New York Revises Proposed Cybersecurity Regulations, Pushes Back Effective Date

When it comes to cybersecurity, the financial services industry has been stuck in a quagmire. The industry faces significant costs associated with data breaches, identify theft, and service disruption. At the same time, businesses have learned that they must accept cybersecurity programs and policies as a cost of doing business, even if it the return on these investments remains unclear. A jumble of federal and state laws and regulations are further contributing to the operational costs of cybersecurity and regulatory compliance. The New York State Department of Financial Services’ (NYDFS) recently updated cybersecurity regulations suggest that regulatory authorities are aware of the difficulties confronting the financial services industry, and are trying to balance these competing concerns.

After receiving strong criticism from the banking and insurance industries, the New York State Department of Financial Services (NYDFS) issued updated proposed cybersecurity regulations, pushing back the effective date of the regulations from January 1, 2017 to March 1, 2017. The updated proposed regulations adopt a softer tone, providing greater flexibility in crafting and maintaining a cybersecurity program.

The original proposed regulations, introduced last fall, required banks, insurance companies and financial institutions regulated by NYDFS to adopt and maintain a cybersecurity program that protects customer information and information technology systems. During the 45-day notice and public comment period, NYDFS received extensive comments and complaints from banks, insurers and others that the proposed regulations were too complex, did not distinguish between financial institutions of different sizes, and imposed onerous technical requirements.

NYDFS listened. The updated proposed regulations still require regulated companies to establish a cybersecurity policy, maintain a cybersecurity program, and designate a Chief Information Security Officer (CISO) responsible for overseeing, implementing and enforcing the cybersecurity program and policy. However, the revised regulations are more flexible and accommodating for regulated organizations.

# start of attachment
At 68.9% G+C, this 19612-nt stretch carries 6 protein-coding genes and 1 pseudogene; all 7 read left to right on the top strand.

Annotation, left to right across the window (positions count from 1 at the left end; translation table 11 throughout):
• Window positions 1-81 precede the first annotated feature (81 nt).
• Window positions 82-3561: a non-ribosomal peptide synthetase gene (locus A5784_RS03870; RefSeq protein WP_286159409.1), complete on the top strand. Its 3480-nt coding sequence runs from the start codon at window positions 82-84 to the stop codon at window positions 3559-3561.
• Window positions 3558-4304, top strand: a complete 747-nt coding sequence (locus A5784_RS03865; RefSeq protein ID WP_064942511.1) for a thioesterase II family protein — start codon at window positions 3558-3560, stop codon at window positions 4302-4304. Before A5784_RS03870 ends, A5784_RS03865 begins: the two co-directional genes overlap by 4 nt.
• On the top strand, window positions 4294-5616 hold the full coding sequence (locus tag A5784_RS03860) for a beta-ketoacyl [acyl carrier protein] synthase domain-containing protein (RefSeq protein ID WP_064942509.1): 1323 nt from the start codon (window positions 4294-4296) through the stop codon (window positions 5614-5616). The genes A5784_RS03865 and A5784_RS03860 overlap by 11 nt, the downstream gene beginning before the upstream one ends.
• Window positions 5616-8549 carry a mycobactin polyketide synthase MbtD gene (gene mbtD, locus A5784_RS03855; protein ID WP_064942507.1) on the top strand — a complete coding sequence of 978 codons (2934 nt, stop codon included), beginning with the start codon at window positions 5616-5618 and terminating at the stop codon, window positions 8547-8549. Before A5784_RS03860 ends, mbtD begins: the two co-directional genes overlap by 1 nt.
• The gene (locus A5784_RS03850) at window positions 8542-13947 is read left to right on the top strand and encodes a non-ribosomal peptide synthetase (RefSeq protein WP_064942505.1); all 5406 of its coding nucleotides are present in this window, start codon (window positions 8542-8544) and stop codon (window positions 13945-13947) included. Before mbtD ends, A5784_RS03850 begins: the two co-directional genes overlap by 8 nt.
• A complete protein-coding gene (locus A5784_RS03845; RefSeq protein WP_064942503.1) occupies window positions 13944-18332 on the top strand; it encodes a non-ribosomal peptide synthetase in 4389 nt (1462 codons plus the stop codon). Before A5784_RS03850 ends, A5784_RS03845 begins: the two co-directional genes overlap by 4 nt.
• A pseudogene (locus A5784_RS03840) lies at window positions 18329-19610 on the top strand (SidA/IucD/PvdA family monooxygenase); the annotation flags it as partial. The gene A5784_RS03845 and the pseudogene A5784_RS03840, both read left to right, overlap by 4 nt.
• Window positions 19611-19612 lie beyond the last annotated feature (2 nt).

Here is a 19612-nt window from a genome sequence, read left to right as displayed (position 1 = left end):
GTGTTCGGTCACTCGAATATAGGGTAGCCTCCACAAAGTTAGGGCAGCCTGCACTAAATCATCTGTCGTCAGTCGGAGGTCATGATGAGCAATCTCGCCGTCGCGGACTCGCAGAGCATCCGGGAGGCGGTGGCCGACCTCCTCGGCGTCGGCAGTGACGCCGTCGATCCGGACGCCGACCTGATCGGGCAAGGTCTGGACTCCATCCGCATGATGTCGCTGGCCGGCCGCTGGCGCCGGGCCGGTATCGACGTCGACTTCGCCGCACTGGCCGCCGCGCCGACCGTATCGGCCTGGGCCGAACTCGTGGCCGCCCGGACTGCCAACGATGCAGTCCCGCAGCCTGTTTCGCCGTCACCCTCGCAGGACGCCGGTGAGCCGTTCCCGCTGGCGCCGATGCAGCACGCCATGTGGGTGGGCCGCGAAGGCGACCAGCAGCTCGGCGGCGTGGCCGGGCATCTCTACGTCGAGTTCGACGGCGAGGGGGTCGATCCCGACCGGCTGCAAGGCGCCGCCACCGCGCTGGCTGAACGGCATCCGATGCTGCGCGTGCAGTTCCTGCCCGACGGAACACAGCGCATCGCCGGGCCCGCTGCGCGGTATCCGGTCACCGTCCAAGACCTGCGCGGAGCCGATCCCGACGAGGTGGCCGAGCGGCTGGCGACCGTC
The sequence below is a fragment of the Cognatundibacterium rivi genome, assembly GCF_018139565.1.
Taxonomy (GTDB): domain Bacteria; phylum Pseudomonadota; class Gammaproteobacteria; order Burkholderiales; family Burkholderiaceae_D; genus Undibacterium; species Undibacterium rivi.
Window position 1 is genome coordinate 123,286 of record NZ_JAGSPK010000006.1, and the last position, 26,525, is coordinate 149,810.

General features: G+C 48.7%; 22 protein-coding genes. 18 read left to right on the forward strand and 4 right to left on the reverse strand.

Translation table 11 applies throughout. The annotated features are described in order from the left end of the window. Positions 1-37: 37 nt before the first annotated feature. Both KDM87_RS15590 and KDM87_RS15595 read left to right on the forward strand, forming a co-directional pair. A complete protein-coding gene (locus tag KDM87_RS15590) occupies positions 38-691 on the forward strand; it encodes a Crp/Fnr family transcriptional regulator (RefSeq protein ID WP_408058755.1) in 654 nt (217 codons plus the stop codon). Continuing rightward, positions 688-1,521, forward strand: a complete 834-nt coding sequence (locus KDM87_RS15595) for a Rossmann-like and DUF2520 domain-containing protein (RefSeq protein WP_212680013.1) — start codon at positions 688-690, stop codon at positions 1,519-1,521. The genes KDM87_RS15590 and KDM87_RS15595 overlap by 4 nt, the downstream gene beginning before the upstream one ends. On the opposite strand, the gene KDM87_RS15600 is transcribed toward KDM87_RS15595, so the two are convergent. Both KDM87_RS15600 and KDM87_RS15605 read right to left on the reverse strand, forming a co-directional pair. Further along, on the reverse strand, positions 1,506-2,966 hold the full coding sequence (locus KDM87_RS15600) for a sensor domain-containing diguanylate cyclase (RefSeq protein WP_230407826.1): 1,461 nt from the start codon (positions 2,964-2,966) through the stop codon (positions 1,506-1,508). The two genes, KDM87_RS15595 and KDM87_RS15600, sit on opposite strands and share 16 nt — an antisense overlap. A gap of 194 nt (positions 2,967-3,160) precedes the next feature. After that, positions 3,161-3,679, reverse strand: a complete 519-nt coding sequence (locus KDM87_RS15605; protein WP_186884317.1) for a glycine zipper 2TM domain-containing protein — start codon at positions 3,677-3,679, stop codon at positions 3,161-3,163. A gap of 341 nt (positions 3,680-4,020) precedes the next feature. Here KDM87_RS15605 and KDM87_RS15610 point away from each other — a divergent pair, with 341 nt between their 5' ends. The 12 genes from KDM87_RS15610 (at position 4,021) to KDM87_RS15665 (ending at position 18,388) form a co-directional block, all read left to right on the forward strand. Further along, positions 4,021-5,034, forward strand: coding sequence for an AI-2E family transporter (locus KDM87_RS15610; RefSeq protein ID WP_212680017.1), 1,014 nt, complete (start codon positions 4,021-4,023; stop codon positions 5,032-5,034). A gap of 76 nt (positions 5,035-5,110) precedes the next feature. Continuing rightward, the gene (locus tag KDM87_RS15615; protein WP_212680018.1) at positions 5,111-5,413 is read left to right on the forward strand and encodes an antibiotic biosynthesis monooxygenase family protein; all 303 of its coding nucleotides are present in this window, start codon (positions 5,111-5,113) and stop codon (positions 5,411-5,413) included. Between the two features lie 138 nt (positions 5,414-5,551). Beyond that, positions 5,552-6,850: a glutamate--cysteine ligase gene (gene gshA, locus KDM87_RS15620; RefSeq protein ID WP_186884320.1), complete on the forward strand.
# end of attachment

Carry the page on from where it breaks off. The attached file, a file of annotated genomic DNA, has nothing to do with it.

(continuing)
The revised proposed regulations include “transitional periods” for regulated entities to implement particular portions of the regulations. Regulated companies will have one year from the effective date of the regulations to: (1) report on the entity’s cybersecurity program and material cybersecurity risks; (2) conduct penetration testing and vulnerability assessments; (3) conduct a risk assessment of the entity’s information systems; (4) implement multi-factor authentication; and (5) provide regular cybersecurity training. Regulated companies will then have eighteen months to: (1) establish audit trails; (2) impose application security; (3) craft policies and procedures for limiting data retention; (4) implement monitoring of access to nonpublic information; and (5) encrypt nonpublic information. Two years after the effective date, regulated entities must implement written policies and procedures designed to address third party service providers.

The revisions also take a more relaxed stance on notification of cybersecurity events. The original proposal required regulated entities to notify the NYDFS superintendent as promptly as possible, but in no event later than 72 hours “after becoming aware of a cybersecurity event,” as defined by the regulations. So, the original version required regulated entities to report the actual or potential unauthorized tampering with or access to nonpublic information. The updated proposed regulations retain the 72-hour time frame for reporting a cybersecurity event, but no longer require regulated entities to notify the superintendent of actual or potential unauthorized tampering to nonpublic information. Instead, notification would be required if “[e]vents…have a reasonable likelihood of materially harming any material part of the normal operation(s)” of the regulated entity.

Finally, the technical components are now more flexible. For example, the updated regulations no longer require regulated entities to encrypt nonpublic information that is at rest or in transit if the regulated entity is using effective alternative controls to protect nonpublic information. The earlier version of the proposed regulations required regulated companies to transition to encryption at a certain point after the effective date.

Clearly, the revised proposed regulations suggest that NYDFS heard the concerns and complaints of the banking and insurance industries. However, the revised regulations also demonstrate that NYDFS will not abandon its efforts to establish minimum regulatory standards that require banks, insurance companies and financial service companies to create robust and multifaceted cybersecurity programs. While more flexible, the revised proposed regulations are still complex. Companies now have more time to become compliant, but should nevertheless recognize that outside legal and cybersecurity experts may be valuable assets in their efforts to ensure that the programs and policies implemented comply with these regulations.

Jay Shapiro is a partner at White and Williams LLP and a Co-Chair of the firm’s Cyber Law and Data Protection Group.

Laura Schmidt is an associate at White and Williams LLP where she practices in the firm’s Cyber Law and Data Protection group and Insurance Coverage and Bad Faith group. She received a J.D./M.B.A. from Temple Law in 2014.

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